Pagina:Scientia - Vol. VII.djvu/262

254 scientia

IV. — In the opposition of 1864-5, the Rev. W. R. Dawes, observing with a telescope of 8 inches aperture, noted that in addition to the two bright white caps round the poles, there were white spots at other points of the surface. He also noted that the «seas», or dark regions of the planet, were not uniform in tone, and that the «lands» or bright regions were crossed by several long narrow lines.

V. — During the opposition of 1877, Mars was observed by a great number of astronomers, but by far the most important work was that accomplished by Schiaparelli, who continued his observations much longer after the planet had passed opposition than any other observer. It was partly in consequence of this perseverance that he detected that the bright equatorial regions of the planet were crossed by a number of narrow lines, similar to those which Dawes had shown, and mostly lying along meridians. To these lines he gave the name «canali» in conformity with the type of nomenclature adopted by previous areographers, who had divided Mars into seas, continents, islands, isthmuses, straits, and the like. But as Schiaparelli was himself careful to point out, these designations «were not intended to prejudge the nature of the spots, and were nothing but an artifice for helping the memory and shortening descriptions». And he added «we speak in the same way of the lunar seas although we well know that there are no true seas on the Moon».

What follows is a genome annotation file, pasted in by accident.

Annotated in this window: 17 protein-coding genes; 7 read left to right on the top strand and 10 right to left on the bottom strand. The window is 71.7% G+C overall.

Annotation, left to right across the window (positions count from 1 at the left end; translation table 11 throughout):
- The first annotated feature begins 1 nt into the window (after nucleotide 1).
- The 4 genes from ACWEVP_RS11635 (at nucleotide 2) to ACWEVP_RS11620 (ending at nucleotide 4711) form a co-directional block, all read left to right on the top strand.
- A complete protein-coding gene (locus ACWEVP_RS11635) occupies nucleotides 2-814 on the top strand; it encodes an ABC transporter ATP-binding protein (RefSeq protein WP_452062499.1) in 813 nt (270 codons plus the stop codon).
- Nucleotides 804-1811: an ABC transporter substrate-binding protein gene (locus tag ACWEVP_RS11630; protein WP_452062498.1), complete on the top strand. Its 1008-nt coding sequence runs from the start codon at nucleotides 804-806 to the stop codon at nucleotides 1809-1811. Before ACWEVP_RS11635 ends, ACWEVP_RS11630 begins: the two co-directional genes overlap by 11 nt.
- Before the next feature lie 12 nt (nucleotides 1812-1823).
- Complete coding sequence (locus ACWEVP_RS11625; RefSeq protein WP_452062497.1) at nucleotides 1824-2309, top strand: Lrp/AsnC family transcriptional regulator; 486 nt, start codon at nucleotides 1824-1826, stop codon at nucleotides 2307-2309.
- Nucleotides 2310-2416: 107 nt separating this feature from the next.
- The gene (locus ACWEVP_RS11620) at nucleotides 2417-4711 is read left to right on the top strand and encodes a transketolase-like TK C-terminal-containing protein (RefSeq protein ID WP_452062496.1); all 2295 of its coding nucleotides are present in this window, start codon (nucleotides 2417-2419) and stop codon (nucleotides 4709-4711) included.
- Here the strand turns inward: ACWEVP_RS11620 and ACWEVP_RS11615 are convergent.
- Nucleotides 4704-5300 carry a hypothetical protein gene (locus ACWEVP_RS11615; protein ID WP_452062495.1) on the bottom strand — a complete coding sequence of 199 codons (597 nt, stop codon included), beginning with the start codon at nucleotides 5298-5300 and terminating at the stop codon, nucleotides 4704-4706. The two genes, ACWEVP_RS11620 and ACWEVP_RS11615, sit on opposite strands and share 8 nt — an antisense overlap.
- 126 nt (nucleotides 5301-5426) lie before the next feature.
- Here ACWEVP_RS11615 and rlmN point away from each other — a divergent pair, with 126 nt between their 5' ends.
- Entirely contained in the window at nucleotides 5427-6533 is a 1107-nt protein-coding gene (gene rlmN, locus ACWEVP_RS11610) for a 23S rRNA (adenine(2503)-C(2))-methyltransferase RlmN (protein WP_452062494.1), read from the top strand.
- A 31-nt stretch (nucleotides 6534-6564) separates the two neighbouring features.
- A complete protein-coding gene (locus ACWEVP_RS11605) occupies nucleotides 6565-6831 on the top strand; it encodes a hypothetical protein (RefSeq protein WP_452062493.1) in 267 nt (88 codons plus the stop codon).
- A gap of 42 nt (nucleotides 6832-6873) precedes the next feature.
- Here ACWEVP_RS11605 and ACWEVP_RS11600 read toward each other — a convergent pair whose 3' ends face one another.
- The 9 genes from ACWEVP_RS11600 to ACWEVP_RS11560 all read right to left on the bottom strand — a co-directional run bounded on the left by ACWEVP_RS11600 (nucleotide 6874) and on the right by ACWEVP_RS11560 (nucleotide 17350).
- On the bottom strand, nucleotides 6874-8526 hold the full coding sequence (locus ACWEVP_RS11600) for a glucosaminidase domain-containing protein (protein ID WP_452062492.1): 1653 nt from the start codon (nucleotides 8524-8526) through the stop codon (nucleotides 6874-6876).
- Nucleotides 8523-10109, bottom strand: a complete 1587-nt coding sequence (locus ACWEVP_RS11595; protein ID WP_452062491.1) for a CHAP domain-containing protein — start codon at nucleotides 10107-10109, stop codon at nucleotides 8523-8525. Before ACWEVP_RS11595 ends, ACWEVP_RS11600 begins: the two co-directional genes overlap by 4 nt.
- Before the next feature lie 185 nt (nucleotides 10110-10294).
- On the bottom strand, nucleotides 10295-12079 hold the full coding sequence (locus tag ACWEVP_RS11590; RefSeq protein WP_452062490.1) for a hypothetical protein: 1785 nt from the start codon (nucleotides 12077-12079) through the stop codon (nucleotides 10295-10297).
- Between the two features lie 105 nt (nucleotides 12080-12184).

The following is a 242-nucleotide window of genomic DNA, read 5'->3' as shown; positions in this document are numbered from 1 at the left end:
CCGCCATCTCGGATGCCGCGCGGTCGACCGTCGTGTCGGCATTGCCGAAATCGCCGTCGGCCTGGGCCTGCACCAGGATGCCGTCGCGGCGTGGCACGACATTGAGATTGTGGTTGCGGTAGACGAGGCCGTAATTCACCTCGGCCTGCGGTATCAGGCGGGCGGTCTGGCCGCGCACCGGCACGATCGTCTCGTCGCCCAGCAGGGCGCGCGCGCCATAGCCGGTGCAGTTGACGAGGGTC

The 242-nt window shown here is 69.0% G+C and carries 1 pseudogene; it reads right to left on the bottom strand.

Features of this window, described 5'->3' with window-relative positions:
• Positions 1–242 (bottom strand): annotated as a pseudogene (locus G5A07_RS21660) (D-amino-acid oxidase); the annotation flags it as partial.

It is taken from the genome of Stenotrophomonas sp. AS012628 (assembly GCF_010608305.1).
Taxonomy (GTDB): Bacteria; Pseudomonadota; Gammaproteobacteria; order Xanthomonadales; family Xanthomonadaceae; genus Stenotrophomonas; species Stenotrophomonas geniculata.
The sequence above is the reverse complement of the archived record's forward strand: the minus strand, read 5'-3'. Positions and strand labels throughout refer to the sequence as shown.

The discovery of the «canals» in 1877, was the achievement of Schiaparelli that ranks the highest in popular esteem. But in the regard of astronomers, an even greater work was his micrometric triangulation of the surface of the planet; the determination of the areographic coordinates of 62 fundamental points. This work, by one who was a master in the use of the micrometer, was continued in the following oppositions, and is by far the most valuable basis that we have, for the exact delineation of the Martian surface.

VI. — In 1894, Mr Percival Lowell commenced at Flagstaff, Arizona, that persevering study of Mars which he has continued to the present time. The chief results, obtained by him, have been the detection of many new «canals», the discovery of a number of round dots, termed by him «oases» at the junctions of the «canals», and the demonstration that the «canals» and certain of the dusky regions are subject to